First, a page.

You might have heard that there’s no such thing as a free lunch. However when it comes to retirement-savings strategies, a Roth IRA comes as close as it can be to just that.
If you want to get the maximum benefits you just need to follow the rules. When you do a Roth will provide a tax-free source of income when you retire.
Then if for some reason you don’t need the money come retirement, you can leave it to your heirs, and they won’t have to pay taxes on the money, either which is pretty great. Want to know something else that’s pretty great? It’s never too early–or late–to invest in one.
Short-term pain, long-term gain
With a ROTH you can contribute up to $5,500 or $6,500 if you’re 50 or older in 2015. This is if you’re not a high earner (more on this later below). You can invest in a Roth even if your employer offers you a 401(k) plan.
In an ideal situation you should fund both to the max in our with the 401(k) contribution limit is $18,000 for 2015, or $24,000 if you’re 50 or older. If you can’t do that you should at least invest enough in your 401(k) plan to get any company match and then contribute to a Roth.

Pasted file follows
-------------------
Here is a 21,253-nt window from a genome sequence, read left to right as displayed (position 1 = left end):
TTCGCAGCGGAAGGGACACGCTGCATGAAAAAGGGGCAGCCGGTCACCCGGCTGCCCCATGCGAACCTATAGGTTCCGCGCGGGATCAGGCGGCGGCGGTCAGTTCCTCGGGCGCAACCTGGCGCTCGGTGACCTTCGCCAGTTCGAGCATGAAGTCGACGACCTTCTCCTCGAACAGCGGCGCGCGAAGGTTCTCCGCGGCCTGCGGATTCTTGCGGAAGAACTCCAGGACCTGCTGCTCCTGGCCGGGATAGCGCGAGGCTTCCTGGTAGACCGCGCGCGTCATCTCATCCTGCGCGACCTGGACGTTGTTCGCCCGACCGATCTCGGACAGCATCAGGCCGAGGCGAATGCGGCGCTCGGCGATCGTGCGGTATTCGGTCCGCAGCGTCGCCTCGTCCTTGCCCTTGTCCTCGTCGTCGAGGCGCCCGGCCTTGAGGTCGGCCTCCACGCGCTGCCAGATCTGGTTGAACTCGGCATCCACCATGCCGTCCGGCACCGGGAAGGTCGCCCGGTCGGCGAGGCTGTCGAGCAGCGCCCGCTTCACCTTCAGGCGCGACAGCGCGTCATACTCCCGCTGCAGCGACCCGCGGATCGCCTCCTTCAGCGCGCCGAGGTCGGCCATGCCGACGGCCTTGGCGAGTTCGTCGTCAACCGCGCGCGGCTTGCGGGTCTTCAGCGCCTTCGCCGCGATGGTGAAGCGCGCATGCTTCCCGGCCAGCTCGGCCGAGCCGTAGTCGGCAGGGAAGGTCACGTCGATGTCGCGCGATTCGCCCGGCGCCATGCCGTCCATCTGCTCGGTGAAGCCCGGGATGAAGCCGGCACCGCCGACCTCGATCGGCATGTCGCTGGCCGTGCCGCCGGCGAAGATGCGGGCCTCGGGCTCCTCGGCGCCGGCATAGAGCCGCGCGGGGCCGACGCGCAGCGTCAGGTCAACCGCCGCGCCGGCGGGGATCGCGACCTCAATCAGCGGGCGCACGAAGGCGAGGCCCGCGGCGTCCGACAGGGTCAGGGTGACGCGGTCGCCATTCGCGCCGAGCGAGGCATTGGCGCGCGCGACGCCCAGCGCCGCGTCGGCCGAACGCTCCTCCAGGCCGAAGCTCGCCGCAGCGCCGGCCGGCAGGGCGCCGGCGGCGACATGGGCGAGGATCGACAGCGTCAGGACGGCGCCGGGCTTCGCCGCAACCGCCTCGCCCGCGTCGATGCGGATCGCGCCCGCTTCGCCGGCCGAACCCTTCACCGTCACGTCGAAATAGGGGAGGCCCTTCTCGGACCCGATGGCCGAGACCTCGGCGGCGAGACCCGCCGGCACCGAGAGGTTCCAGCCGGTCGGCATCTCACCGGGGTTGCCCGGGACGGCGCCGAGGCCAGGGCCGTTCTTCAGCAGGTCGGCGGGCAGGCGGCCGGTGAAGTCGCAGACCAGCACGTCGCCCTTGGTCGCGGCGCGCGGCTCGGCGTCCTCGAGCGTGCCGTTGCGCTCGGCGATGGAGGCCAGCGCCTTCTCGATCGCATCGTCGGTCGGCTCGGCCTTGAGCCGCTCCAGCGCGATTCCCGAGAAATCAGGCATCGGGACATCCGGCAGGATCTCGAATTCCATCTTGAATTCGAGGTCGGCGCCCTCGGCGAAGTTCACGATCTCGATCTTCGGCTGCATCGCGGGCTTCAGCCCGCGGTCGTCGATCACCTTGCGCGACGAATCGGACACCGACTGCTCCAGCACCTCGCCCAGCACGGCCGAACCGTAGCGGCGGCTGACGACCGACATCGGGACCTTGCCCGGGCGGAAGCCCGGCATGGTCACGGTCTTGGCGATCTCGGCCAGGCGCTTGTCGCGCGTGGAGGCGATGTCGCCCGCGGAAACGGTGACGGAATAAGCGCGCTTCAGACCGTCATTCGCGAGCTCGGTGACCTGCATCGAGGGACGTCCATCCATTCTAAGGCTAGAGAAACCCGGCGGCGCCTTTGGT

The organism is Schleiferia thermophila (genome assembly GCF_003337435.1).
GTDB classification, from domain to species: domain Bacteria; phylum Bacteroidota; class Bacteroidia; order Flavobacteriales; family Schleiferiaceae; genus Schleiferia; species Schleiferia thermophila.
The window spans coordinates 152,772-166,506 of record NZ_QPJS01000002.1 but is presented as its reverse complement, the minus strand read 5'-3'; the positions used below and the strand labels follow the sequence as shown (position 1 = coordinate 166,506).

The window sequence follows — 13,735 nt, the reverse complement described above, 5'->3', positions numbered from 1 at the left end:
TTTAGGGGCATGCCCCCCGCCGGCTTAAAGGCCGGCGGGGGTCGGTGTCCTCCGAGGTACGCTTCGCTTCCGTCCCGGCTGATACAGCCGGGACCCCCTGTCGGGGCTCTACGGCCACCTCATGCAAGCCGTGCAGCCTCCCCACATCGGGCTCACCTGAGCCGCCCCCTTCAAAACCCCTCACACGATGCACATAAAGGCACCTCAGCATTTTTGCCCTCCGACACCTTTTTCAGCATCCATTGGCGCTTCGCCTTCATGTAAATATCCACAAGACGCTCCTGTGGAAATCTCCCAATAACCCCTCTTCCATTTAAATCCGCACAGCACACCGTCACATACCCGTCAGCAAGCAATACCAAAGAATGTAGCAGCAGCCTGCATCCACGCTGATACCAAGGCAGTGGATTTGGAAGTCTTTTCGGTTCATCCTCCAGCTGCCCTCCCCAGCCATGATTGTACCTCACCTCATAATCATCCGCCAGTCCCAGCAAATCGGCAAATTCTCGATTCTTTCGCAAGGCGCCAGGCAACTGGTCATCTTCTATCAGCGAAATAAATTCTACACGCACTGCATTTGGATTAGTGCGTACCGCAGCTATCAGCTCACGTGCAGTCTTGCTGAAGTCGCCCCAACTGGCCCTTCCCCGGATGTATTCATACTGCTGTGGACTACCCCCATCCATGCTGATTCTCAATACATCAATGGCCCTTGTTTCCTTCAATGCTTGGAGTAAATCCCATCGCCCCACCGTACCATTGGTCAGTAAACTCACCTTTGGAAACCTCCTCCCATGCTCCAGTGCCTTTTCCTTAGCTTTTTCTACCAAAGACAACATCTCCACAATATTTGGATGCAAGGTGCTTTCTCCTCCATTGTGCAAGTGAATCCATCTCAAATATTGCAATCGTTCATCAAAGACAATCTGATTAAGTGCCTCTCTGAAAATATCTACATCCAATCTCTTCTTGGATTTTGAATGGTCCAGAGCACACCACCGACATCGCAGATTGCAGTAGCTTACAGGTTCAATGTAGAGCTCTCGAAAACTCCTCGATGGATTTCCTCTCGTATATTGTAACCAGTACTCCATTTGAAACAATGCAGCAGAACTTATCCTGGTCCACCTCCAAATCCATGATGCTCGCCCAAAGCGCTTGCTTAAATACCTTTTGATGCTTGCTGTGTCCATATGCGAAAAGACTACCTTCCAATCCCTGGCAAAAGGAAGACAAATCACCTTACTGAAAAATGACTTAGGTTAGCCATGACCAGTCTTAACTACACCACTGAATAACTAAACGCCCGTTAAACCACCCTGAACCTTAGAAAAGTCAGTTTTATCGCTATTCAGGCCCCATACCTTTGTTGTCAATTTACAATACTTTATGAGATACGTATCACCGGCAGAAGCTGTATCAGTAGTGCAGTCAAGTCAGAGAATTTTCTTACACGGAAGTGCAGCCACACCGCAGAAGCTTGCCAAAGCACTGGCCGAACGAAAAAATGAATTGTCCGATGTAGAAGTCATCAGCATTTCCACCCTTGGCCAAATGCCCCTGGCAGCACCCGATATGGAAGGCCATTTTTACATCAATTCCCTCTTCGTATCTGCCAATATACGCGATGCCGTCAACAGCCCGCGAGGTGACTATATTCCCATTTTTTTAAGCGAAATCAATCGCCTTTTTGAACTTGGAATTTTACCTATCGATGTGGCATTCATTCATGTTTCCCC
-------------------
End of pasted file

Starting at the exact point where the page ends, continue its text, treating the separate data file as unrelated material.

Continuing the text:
If you’re feeling stuck because retirement is decades away and you don’t have much money to spare, it may seem some what silly to sock money in a Roth but it’s honestly not. What you need to know is a Roth’s long-term payoff is huge because what you get in exchange for giving up the immediate deduction, you’ll be rewarded with years of tax-free earnings growth. That’s nothing to turn your nose up at.
Also as long as you wait until you’re 59½ to take withdrawals, none of the money will be taxed, no matter how high your tax bracket when you start spending the money.
Read part two of this article now.